Thursday, September 30, 2010
Flowering Xanthorrhoea sp., Grass Tree
Today I joined the Redland Bushcare Seed Collection group on a visit to Kidd Street Conservation Reserve. The spectacular sight of flowering Xanthorrhoea (grass trees) was the first thing I noticed heading to the reserve entrance. Kidd Street Reserve is a fairly recent acquisition for Redland City and a site not previously visited by the seed collection group. Timing was ideal for a wonderful display of many wildflowers and plenty of ripe seed for collection.
Monday, September 27, 2010
Wednesday, September 22, 2010
'How's it going/How did you get here?' speaks of how we travel through landscape and the influence this has on our relationship to it. The example of contrasting experience one could encounter if driving in a vehicle compared to walking is discussed. This post made me think about another relationship - the one between time (the luxury of today) and money. The choices of activity we make tend to impact in favour of one or the other of these. (This subject could fill a post on it's own, so I will move on.)
My art practice has evolved through direct observation of environments. This began in my own garden, in it's early years, when I spent a lot of time outdoors, planting, digging, mulching; to establish the garden. It was a time for seeing, seasonal changes, relationships, new growth, and over the years an increasing number of species making their home either temporarily, seasonally or permanently.
From this base I have explored local Gold Coast conservation areas; spent an absorbed year in the Australian Plant Communities of the Brisbane Botanic Gardens Mt.Coot-tha, and most recently nine months visiting and researching conservation areas in Redland City. For me it is only by being outdoors, in these environments, that I can gain a full experience of the place. And then it is only with repeated visits that I can begin to feel any depth of experience achieved.
In what would seem a contradiction to this, I found one advantage of visiting areas in Redlands I hadn't been to before, was being able to see these areas with 'fresh eyes'. I didn't have pre-conceived ideas about what I would find, or what to expect.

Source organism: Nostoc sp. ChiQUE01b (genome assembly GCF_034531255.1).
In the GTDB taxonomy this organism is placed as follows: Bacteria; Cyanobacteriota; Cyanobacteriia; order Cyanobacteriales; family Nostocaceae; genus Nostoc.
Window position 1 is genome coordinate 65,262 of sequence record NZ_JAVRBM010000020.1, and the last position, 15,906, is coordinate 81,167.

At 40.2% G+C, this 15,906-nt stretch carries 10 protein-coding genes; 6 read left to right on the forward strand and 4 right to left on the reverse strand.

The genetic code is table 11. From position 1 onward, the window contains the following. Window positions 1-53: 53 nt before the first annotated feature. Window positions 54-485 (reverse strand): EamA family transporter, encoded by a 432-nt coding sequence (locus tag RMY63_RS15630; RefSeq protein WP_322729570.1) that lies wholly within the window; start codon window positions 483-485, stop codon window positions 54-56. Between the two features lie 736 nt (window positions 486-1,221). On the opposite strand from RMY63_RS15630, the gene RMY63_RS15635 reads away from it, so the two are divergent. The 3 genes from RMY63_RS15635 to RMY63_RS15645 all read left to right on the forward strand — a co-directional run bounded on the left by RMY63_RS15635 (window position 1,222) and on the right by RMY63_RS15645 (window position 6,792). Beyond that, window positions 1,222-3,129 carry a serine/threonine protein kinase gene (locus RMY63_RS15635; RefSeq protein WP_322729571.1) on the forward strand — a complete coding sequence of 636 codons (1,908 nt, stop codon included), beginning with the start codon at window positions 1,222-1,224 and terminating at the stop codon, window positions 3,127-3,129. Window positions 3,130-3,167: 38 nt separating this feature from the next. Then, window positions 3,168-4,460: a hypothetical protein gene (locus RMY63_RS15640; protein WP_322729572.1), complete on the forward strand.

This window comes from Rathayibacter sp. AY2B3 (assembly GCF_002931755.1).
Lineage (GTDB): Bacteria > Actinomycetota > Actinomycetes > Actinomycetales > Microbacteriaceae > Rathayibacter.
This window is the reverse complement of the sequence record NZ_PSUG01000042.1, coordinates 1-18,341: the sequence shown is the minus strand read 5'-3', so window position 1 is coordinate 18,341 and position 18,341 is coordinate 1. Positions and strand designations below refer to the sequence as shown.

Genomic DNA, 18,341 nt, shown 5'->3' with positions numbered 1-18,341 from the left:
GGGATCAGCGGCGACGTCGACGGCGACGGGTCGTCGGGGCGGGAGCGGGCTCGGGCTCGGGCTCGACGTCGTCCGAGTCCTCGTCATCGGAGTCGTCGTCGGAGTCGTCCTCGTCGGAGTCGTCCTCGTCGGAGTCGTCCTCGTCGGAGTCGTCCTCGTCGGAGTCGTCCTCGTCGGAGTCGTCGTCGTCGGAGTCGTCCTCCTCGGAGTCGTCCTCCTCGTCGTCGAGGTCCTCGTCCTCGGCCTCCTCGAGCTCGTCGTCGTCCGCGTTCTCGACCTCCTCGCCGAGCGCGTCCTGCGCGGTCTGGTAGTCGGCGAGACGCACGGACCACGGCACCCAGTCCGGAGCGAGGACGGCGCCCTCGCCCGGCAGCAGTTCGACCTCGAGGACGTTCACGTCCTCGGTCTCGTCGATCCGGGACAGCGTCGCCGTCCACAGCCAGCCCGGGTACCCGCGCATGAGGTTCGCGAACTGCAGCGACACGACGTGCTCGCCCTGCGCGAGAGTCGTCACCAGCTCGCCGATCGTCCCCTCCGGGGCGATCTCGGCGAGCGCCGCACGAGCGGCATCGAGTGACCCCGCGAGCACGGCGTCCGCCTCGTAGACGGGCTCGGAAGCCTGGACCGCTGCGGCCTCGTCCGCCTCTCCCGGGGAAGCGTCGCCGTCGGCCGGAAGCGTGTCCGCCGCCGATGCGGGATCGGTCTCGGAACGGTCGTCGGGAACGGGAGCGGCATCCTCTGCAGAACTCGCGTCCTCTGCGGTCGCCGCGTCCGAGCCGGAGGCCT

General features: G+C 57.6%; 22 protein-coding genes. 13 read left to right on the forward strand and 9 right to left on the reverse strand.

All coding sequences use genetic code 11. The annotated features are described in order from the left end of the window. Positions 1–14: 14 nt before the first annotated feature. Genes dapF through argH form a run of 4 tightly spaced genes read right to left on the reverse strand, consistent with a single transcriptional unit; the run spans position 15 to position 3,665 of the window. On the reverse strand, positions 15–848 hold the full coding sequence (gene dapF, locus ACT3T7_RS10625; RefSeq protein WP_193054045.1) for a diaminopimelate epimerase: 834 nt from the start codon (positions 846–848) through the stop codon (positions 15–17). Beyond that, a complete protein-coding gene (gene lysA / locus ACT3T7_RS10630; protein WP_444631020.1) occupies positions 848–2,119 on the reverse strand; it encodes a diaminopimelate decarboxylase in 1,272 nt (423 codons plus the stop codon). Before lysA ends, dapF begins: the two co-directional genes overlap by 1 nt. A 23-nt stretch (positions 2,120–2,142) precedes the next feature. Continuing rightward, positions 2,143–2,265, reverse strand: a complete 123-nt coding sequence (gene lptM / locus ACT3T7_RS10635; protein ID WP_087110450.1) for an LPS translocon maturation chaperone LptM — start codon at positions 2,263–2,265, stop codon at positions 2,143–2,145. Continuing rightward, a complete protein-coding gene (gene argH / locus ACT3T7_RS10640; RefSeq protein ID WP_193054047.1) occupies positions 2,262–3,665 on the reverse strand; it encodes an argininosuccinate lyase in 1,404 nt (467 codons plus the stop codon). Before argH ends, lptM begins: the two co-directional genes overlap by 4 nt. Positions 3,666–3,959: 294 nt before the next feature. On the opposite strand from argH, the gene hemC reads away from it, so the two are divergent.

My research in Redlands will continue, I still have many areas to visit, as yet unseen. ( It was a bit ambitious of me to think I could visit all the green patches before my last exhibition.) I am aware of a feeling of sentiment towards environments in Redlands, where I have spent time, or towards the species that characterise them. How did this sense of relationship form? What does it mean?
This brings me to the second post I read titled 'Heart-spaces: sentiment and emotion', which speaks of bringing reason and emotion, passion and cold logic, intuition and facts together in our response to, and engagement with, ecosystems and place. Towards the end of the post a research project by Ross Gibson is discussed, I quote...'to produce a "national map of the emotional intensities lodged in Australian landscapes, regions and cities"..
What a wonderful thought, the idea of emotional intensities lodged in Australian landscapes. I am inclined to think that Redlands would be a hot spot on any "sentimental mapping network". I found a strong sense of pride, care and knowledge amongst residents and bushcare volunteers in Redlands. Witnessing this engagement with environment is in part what made my experience of Redlands so rewarding.
Is there a landscape or place that evokes emotional intensity for you?
Both Bundanon Trust blog posts discussed above are by Kickknees, you can read them in full here.
Saturday, September 18, 2010
I headed down to Pacific Parade, Currumbin Beach today, with my family to check out the 2010 Swell Sculpture Festival. As I have found in previous years, there is a wonderful mix of sculpture works, some funny and light hearted, others with a message. A small selection of images above from the 56 works selected for exhibition.